“In my world, copyright’s purpose is to encourage the widest participation in culture that we can manage – that is, it should be a system that encourages the most diverse set of creators, creating the most diverse set of works, to reach the most diverse audiences as is practical…” ~Cory Doctorow (via e-publishing, etc.)
Like a persistent two year old throwing a tantrum, a chain saw whines and screams and subsides only to whine again a few minutes later. Angry. Testy. Persistent. Closer — outside my window — chimes cling and clong in the breeze. They dangle beneath an enormous ginkgo tree and emit pleasant music whenever the wind blows. Chain saw versus wind chimes. I try to organize my thoughts in digital scrawl, postulating, developing, concluding. Posting. Re-posting. Whine. Cling. Scream. Clong. A garbage truck thunders past, doubling (tripling?) the thirty mile per hour speed limit. Then a slow car. Another. Then quiet except for the crinkle-strain-crinkle-strain of the palm paddles on the ceiling fan above my head. Type. Click, click, click. The ferry rumbles, reversing its engines to slow its momentum as it glides into the dock where it will disgorge motorcycles, cars, trucks that will parade past my window. Think. Type. Post.
Have you ever heard of I Write Like? I stumbled upon it this morning and my curiosity was peaked. Briefly. I scribbled out these few descriptive lines and hit the analyze button.
Instantly, the page refreshed with a verdict: I write like Cory Doctorow. Really? I’ve never read anything by Cory Doctorow. Nor am I confident that this little writing sample can offer much basis for comparison.
But I am intrigued. How does the analysis work? A bunch of bookwormish gnomes under the hood reading and arguing about style?
“What? He opens with a simile? Chuck him!”
“Yeah, give him a 404 page. He ain’t got no style…”
“Wait a minute, Clyde. Not so quick. Check out the imagery. Doesn’t that remind you of somebody?”
“Yeah, and that onomatopoeic ointment reminds me of moldy Cheeze Whiz. Sort of like that guy… What’s his name?”
“Nah, you guys have got it all wrong. It’s the rhythm. That’s the key. Trust a woman! You guys don’t know rhythm from spasm.”
“Oh, yeah? ‘Twas brillig, baby, and this slithy tove did ooze some ugly prose. Just try to tell me about rhythm, Tanya”
“Mel, you’re sooo lame, and you don’t even realize it! Anyway, you know who we’re gonna say?”
“You mean the guy who wrote For the Win?”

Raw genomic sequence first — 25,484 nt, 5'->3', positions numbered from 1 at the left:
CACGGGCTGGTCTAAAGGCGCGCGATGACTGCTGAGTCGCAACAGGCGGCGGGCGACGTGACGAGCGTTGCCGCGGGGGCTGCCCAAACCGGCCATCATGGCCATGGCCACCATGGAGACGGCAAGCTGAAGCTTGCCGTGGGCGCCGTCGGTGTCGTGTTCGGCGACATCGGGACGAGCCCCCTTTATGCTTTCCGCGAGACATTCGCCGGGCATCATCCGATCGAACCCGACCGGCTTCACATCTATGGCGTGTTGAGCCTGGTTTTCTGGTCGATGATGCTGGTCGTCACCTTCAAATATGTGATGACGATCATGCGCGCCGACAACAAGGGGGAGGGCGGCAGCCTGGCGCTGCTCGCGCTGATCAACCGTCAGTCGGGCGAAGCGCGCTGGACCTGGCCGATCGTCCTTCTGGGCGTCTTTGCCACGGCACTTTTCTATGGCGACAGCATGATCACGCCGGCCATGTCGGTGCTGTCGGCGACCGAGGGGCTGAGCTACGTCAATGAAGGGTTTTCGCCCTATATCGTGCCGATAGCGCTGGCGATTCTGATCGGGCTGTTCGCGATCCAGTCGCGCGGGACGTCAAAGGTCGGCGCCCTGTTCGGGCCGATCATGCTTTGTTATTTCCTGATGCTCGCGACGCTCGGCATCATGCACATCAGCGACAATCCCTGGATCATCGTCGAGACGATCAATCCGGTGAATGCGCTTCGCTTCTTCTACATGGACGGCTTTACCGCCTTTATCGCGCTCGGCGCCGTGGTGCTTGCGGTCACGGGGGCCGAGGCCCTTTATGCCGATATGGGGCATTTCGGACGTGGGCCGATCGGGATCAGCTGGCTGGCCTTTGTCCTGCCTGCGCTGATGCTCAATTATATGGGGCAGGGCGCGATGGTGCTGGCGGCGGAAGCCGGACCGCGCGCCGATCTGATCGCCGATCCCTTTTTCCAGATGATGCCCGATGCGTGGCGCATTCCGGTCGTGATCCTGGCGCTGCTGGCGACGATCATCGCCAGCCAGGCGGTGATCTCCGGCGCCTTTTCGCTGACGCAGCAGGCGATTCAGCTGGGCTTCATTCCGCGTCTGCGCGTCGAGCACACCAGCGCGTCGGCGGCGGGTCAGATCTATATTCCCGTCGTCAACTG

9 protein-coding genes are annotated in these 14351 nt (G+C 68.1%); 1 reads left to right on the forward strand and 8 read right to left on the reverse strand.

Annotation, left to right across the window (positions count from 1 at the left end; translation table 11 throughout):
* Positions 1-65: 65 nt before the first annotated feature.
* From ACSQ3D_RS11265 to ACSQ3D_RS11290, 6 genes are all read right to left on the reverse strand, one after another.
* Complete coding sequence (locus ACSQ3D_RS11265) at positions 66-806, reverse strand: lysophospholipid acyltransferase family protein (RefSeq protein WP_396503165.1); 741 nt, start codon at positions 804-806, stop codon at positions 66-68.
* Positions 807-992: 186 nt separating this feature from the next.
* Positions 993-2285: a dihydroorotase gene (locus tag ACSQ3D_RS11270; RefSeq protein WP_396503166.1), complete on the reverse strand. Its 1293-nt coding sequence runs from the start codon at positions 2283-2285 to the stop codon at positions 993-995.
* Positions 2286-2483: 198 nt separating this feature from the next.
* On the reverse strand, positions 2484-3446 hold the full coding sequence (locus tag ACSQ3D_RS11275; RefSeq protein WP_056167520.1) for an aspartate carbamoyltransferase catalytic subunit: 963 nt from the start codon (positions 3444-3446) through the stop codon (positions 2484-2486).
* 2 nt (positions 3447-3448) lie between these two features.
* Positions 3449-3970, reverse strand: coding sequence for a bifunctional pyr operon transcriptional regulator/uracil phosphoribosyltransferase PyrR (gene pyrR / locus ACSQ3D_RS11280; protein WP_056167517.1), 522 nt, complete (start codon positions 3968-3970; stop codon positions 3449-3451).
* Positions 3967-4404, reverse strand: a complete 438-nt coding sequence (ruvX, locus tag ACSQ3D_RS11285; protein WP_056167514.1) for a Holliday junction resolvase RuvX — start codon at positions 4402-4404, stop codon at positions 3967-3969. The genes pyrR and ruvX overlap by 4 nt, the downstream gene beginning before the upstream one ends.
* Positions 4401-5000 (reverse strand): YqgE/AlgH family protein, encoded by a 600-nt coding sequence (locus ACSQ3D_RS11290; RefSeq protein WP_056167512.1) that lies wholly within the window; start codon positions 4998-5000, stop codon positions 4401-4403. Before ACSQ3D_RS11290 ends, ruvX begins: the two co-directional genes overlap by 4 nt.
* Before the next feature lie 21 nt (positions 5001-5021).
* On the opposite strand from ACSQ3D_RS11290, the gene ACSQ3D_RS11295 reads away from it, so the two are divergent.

“Are you kidding? Doctorow rocks! Did you ever readMakers?”
“Totally. That was killer!”
“Right, and this slacker sho ain’t no Cory Doctorow!”
“Sorry, boys, you’re out of time. I’ve just reloaded the page for him. You snooze, you lose.”
“Oh, my gawd. Look at him. He’s all puffed up and proud. Yuck!”
“He’s probably going to go brag about it, blog about it, tweet about it… Our cred is shot!”
Are you intrigued? Do you write like Michael Ondaatje? Mario Vargas Llosa? Go ahead and find out. Start a gnome fight at I Write Like.
So what does Marvel do to “enhance” its comics? They take away the right to give, sell or loan your comics. What an improvement. Way to take the joyous, marvellous sharing and bonding experience of comic reading and turn it into a passive, lonely undertaking that isolates, rather than unites. Nice one, Misney.
I think that the press has been all over the iPad because Apple puts on a good show, and because everyone in journalism-land is looking for a daddy figure who’ll promise them that their audience will go back to paying for their stuff. The reason people have stopped paying for a lot of “content” isn’t just that they can get it for free, though: it’s that they can get lots of competing stuff for free, too. The open platform has allowed for an explosion of new material, some of it rough-hewn, some of it slick as the pros, most of it targeted more narrowly than the old media ever managed.
If you want to live in the creative universe where anyone with a cool idea can make it and give it to you to run on your hardware, the iPad isn’t for you.
If you want to live in the fair world where you get to keep (or give away) the stuff you buy, the iPad isn’t for you.
Cory Doctorow’s post “Why I won’t buy an iPad (and think you shouldn’t, either)” over at Boing Boing is timely, feisty and smart. The four paragraphs above capture the essence of his argument. Apple, take note! The future is open. To gain a place of enduring relevance, iPad must learn to play well with others.